Poultry farmers have moved to urgently reassure the public about the availability of Christmas birds amid concerns over new movement restrictions that have been introduced to counter the risk of an avian flu outbreak.
A highly pathogen strain, known as H5N8, is circulating in a number of countries in mainland Europe and while no outbreak has been detected in Britain, the Government enforced a 30-day ‘Prevention Zone’ on December 6. The precautionary measure applies across England during what is the winter migration season for wild birds.
The restrictions have been replicated in Wales and Scotland and mean keepers of poultry and other captive birds must keep their birds indoors, or separate from wild birds, until January 6.
But the preventative measures have little effect on the Christmas poultry sales rush, according to James Mills, regional poultry advisor at the National Farmers’ Union, who said: “The measure was a preventative measure to ensure there were safeguards put in place for the Christmas supply and going forward into the new year.
“The processing season starts in the third week of November and a large percentage of birds have already been slaughtered meaning these products are already away from any risks.
“It is important to remember there has not been an outbreak in the UK despite all the concern, and producers take seriously their responsibilities to ensure the welfare of their birds.”
Public Health England said the threat of the H5N8 strain to human health is “very low” yet it has not stopped West Yorkshire poultry producer Tim Lindley from receiving anxious calls from customers.
Mr Lindley, who operates from Hostingley Farm in Thornhill, Dewsbury, supports the current restrictions and said he was keen to clarify the situation to the public.
The farmer said: “For our birds it is not a problem. Our product has been in the freezer since before the restrictions came in.
“We take great care to look after the birds and prevent wild birds from feeding with them but we’ve had an amazing reaction on the phone and online to the restrictions.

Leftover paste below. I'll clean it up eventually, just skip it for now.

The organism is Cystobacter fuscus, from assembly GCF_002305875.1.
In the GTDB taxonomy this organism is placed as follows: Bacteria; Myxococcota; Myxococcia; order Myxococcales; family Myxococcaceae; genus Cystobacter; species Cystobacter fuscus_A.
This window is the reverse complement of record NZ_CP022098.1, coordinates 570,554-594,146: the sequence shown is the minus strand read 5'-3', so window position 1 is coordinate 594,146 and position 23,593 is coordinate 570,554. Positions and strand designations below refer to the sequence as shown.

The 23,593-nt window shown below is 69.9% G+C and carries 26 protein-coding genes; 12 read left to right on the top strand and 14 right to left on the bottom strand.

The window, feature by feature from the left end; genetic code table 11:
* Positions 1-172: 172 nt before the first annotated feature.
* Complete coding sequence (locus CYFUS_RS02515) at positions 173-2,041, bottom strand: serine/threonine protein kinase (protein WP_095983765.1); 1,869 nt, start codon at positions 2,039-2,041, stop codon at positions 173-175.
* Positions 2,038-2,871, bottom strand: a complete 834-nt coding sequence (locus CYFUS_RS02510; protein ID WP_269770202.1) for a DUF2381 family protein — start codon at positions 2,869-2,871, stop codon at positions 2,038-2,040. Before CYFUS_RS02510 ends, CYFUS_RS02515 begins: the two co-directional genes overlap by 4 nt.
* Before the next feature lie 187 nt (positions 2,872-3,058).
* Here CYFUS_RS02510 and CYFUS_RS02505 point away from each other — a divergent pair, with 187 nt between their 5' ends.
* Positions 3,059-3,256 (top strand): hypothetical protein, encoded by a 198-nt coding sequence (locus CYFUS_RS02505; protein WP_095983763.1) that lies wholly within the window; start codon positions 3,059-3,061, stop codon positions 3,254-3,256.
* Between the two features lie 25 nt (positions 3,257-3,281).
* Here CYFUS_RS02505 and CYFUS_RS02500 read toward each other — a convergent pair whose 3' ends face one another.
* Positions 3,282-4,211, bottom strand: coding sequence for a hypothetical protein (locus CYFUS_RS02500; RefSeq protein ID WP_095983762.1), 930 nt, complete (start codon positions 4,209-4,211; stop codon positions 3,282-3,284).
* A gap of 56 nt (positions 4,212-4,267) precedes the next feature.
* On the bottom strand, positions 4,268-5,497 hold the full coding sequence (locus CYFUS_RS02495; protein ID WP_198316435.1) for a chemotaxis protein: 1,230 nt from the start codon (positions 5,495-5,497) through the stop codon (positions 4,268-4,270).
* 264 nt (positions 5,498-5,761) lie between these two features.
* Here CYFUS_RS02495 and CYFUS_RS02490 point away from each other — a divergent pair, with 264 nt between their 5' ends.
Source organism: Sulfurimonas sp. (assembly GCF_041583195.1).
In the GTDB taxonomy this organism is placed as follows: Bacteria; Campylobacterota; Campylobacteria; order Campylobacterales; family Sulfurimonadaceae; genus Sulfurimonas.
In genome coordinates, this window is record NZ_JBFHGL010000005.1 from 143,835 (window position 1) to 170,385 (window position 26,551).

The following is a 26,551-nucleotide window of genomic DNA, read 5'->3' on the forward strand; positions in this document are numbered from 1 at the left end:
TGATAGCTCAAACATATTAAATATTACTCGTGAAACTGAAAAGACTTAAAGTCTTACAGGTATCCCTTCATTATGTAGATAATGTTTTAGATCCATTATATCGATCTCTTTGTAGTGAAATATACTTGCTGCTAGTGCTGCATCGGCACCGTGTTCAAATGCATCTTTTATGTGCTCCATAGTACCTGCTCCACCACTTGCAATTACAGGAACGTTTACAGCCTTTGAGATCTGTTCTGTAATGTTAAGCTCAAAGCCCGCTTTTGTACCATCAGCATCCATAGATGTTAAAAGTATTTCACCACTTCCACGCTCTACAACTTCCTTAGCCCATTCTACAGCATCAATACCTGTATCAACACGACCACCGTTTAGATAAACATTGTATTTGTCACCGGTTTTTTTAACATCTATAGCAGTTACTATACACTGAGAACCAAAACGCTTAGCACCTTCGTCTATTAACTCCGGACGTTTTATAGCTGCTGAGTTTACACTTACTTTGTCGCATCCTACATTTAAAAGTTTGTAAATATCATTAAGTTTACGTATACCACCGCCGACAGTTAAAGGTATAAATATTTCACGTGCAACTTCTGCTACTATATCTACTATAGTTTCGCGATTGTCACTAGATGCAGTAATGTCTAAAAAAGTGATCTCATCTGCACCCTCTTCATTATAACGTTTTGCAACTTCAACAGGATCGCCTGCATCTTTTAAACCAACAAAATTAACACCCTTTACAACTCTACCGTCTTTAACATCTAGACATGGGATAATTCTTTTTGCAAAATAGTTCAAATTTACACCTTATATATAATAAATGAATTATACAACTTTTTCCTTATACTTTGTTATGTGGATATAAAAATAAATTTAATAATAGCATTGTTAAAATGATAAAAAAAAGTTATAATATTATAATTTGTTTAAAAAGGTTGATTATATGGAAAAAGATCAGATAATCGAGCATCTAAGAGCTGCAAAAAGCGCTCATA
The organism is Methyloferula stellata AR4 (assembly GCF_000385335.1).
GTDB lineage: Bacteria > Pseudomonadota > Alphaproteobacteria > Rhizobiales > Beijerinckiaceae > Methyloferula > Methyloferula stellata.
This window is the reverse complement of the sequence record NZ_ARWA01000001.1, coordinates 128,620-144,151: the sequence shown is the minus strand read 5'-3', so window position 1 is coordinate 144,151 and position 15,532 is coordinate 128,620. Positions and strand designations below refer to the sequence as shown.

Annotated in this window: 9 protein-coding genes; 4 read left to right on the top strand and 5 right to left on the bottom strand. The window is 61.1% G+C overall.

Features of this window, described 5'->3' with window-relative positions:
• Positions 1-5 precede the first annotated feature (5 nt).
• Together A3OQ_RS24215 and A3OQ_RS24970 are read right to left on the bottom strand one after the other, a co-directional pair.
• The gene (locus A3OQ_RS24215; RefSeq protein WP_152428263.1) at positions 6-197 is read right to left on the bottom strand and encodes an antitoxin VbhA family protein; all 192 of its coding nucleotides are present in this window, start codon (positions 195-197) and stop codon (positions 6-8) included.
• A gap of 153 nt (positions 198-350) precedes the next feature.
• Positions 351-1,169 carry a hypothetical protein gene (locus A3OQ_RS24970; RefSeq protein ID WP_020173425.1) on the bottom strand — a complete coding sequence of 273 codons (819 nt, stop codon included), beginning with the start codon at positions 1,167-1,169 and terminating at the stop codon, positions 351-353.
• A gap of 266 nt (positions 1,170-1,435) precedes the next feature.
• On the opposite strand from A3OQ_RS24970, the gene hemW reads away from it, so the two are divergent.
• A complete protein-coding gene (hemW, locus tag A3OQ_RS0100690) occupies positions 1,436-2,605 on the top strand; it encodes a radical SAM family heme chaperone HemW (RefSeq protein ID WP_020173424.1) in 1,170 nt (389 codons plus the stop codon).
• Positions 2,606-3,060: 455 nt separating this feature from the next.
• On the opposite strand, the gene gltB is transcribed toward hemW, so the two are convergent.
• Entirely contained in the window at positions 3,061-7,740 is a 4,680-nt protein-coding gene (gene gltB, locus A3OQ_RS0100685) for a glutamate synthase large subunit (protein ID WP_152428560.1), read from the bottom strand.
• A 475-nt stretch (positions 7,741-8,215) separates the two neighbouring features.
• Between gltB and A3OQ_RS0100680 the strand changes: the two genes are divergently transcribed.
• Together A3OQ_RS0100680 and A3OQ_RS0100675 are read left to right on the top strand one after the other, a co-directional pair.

“Over three or four days it has impacted our orders. Whether it will impact on the overall number it’s hard to know yet but the slow down was quite marked.”
Mr Lindley added: “Everybody in our particular trade, where our birds are properly hung and dry plucked, they can keep them a reasonable amount of time in the freezer to mature them, just like beef.”
Maire Burnett, agricultural policy manager at the British Poultry Council, emphasised that there was no need for public alarm.
“The whole reason the Government brought in the prevention order was to minimise the risk of an avian flu outbreak, certainly not with the intention of scare mongering the public,” she said.
“It’s always going to be challenging to bring birds that are used to being outside indoors but the majority have been processed for Christmas, and the all-year round laying hens and chicken producers are very mindful when bringing them in to keep an eye on them and provide more straw and enrichment to keep them occupied.”
Declaring a Prevention Zone means birds can stay indoors for up to 12 weeks and maintain their free range status.
Ms Burnett added: “Free range turkeys for Christmas have all met the requirements of being free range and the same for most other poultry meat.”
Earlier, the Government’s chief veterinary officer Nigel Gibbens said: “We are closely monitoring the situation across Europe and have scaled up surveillance in response to the heightened risk.”
BIRDS OF PREY STILL FREE TO FLY
The restrictions caused concerns for birds of prey keepers, including at the National Centre for Birds of Prey in Helmsley.
Centre director Charlie Heap said the initial announcement suggested the attraction - the largest collection of birds of prey in the North - should shut before further guidance stipulated this was only the case if its birds hunted wildfowl.
Mr Heap said the centre’s aviaries are designed to avoid any contact with wild birds.
According to government guidance, keepers of birds of prey can still fly their birds but should avoid contact with wildfowl as they too are susceptible to avian flu.